The Star Malaysia

Crime solver’s descendant­s get reward 180 years later


WASHINGTON: The collective conscience of a south-western German town was cleared with the presentati­on of a reward to the US descendant­s of a man who helped solve the murder of the town’s mayor in 1835.

Kornelius Bamberger, the current mayor of Boennighei­m, pre

€ sented the 1,000 (RM4,700) reward to four descendant­s of Frederick Rupp, the crime-solver, who emigrated from the town a year after the murder and settled near Washington.

Rupp was credited with providing the evidence that identified the killer, but the reward was never paid, said Ann Marie Ackermann, author of Death of an Assassin, a book about the case.

Ackermann said Rupp not only was not paid the reward, he was forced to leave the town under a cloud of suspicion when some townspeopl­e thought he was the killer.

“The town wronged him twice,” Ackermann said. “It drove him out of the country and never paid the reward when it was due.”

The presentati­on of the reward took place at a book festival in Gaithersbu­rg, Maryland, near Washington.

Bamberger said the murder dev- astated his town at the time, though most of the town’s current estimated 8,000 residents were unaware of the unfinished business.

He said when Rupp became a suspect, it turned his life into a nightmare and he left for the United States.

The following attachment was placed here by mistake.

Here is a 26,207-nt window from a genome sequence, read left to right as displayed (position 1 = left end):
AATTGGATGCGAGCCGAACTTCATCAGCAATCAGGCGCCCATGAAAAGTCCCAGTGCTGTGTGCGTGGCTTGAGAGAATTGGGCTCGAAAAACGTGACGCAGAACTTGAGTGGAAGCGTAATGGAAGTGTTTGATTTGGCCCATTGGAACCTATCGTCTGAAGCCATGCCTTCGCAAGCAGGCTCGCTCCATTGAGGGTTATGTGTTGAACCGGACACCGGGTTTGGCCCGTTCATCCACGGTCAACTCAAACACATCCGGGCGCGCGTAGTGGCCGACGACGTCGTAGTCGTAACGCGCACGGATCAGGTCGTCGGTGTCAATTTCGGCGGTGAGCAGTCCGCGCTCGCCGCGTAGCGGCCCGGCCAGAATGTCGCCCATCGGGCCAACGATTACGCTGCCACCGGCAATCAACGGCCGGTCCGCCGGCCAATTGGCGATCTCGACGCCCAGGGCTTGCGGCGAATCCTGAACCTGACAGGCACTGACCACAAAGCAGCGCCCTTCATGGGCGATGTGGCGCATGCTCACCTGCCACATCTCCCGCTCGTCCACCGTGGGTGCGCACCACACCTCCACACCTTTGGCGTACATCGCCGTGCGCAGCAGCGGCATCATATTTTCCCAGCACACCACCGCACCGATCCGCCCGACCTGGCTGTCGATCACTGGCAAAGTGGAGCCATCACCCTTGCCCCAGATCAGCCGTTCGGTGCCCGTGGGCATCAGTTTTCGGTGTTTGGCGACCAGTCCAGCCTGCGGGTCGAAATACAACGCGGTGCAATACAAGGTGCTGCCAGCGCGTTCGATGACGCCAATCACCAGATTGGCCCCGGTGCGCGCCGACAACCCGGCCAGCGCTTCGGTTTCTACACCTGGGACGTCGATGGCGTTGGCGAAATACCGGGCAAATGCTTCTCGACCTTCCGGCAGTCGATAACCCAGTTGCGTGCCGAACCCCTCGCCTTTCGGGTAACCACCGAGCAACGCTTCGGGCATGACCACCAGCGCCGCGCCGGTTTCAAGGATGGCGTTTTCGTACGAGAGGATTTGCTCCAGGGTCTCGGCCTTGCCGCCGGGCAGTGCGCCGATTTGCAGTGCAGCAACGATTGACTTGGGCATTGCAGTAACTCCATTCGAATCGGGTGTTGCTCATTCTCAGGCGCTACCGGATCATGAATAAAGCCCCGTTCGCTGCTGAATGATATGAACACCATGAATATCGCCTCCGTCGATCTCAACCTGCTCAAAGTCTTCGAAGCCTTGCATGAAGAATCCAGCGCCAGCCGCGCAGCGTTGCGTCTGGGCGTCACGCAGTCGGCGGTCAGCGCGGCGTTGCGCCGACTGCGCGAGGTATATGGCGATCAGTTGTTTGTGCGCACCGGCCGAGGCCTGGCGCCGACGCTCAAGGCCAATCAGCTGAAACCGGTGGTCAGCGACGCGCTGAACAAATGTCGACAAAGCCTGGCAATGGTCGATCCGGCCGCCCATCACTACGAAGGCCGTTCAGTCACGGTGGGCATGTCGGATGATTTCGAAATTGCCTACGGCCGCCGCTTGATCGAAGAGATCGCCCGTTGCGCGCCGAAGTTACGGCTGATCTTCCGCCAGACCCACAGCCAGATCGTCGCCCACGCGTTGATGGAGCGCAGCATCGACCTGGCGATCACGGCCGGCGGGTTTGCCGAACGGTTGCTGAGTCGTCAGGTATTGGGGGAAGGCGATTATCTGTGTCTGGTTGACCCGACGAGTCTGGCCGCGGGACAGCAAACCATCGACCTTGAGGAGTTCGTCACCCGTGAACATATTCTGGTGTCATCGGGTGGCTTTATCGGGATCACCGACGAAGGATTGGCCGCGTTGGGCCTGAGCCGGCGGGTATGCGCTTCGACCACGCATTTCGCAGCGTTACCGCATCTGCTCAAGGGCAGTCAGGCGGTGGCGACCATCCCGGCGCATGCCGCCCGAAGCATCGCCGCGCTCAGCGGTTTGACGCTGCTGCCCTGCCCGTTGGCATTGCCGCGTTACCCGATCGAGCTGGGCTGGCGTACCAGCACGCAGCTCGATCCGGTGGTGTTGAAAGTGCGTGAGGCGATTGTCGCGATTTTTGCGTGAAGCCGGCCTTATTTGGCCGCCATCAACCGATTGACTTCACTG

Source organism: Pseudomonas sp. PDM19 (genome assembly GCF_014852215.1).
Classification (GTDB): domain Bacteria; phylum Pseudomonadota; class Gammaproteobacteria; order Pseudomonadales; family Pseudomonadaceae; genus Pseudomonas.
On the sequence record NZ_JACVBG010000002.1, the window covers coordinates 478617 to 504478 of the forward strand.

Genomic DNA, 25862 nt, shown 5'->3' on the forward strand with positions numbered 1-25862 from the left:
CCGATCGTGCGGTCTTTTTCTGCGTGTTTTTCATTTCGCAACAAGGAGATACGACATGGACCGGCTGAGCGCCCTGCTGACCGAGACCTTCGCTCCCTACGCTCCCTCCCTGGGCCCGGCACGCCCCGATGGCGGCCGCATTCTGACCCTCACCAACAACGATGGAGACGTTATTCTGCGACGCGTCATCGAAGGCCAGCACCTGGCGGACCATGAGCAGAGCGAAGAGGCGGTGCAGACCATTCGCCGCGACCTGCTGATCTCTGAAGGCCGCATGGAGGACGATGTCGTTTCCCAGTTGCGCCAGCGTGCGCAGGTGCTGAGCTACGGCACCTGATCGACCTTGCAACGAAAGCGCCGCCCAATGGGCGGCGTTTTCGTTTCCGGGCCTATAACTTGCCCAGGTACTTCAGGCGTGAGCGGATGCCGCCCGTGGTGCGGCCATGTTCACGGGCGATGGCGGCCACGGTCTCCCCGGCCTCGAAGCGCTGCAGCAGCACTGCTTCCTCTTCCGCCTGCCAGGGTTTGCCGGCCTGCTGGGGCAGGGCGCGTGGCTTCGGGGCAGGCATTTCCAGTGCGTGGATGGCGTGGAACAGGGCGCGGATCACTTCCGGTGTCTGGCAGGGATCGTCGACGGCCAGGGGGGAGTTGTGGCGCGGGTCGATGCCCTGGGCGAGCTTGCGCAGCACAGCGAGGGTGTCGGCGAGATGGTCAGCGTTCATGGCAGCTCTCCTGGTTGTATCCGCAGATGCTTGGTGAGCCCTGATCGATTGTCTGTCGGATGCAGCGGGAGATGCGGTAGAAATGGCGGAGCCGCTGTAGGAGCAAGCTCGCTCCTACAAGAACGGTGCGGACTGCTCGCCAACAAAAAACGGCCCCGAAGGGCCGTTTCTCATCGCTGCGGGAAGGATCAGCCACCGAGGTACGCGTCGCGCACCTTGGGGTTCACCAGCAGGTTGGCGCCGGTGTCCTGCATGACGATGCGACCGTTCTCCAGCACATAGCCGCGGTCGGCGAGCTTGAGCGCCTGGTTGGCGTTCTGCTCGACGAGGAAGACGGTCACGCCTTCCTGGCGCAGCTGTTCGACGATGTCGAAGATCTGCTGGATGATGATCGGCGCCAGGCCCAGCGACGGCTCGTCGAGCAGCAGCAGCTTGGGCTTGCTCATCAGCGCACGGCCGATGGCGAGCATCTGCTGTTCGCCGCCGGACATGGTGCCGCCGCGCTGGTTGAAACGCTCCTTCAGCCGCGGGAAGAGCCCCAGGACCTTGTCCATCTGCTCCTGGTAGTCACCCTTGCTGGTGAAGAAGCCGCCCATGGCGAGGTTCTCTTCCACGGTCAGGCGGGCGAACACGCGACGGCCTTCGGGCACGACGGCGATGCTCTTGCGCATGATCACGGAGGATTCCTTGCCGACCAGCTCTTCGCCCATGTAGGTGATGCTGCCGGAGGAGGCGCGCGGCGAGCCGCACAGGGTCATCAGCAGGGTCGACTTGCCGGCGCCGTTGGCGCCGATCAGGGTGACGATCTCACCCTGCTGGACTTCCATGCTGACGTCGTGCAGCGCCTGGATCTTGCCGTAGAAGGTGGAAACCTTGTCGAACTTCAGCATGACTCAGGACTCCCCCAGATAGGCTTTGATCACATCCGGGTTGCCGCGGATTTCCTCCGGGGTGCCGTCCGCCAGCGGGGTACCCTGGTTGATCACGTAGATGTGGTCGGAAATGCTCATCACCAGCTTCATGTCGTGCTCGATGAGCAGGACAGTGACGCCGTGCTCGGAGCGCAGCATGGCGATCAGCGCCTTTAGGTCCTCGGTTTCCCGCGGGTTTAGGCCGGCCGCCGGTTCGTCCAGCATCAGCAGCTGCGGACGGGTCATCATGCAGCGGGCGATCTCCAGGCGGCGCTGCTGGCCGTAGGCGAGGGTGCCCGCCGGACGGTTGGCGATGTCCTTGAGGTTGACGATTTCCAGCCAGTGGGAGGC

“We now know he didn’t do it. But Boennighei­m wronged him,” Bamberger said.

He said one of the reasons it was important to finally pay the reward more than 180 years later because “justice is important to my town”.

Rupp turned over the evidence that cracked the case in 1872, nearly four decades after the murder. A prosecutor corroborat­ed it and closed the case.

The reward was not paid because the original documents were misfiled, Ackermann said.

The reward was supposed to be for 200 gulden, according to the document that Ackermann unearthed.

The amount was converted to €

200 (RM940) before the town’s historical associatio­n and other sponsors boosted the sum to make it an even 1,000, Bamberger said.

Ackermann, a former prosecutor in the US state of Washington who lives in Boennighei­m, dug up the story of the assassin in a diary belonging to a German forester.

The reason for the killing was the mayor gave the assasin a bad job recommenda­tion and he failed to get the job of his dreams, Ackermann said.

In a twist that tied the killer to US history, she discovered while researchin­g her book that the killer also fled to America.

He became a soldier in the US Army and died in the MexicanAme­rican war fighting alongside Robert E. Lee, the military commander who later led the army of the southern states in the US civil war.

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